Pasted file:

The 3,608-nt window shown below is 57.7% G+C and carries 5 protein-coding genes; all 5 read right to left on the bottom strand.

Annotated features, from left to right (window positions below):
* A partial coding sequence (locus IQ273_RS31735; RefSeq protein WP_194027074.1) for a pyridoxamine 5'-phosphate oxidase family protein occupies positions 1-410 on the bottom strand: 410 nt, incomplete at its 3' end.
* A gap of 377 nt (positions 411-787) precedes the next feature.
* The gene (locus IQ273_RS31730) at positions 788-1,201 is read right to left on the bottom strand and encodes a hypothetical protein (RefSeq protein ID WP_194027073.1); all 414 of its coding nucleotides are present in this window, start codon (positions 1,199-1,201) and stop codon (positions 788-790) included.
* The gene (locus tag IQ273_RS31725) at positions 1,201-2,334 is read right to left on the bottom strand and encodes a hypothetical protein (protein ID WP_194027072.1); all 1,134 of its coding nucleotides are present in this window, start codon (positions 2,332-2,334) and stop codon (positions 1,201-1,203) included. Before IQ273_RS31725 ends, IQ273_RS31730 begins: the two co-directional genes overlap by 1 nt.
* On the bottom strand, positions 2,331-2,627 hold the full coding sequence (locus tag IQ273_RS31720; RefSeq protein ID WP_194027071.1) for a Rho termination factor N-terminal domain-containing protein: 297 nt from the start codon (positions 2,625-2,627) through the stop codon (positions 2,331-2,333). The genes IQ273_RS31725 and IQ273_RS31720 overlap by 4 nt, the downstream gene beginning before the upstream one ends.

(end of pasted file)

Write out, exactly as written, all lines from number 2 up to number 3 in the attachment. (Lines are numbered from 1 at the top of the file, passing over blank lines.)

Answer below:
Annotated features, from left to right (window positions below):
* A partial coding sequence (locus IQ273_RS31735; RefSeq protein WP_194027074.1) for a pyridoxamine 5'-phosphate oxidase family protein occupies positions 1-410 on the bottom strand: 410 nt, incomplete at its 3' end.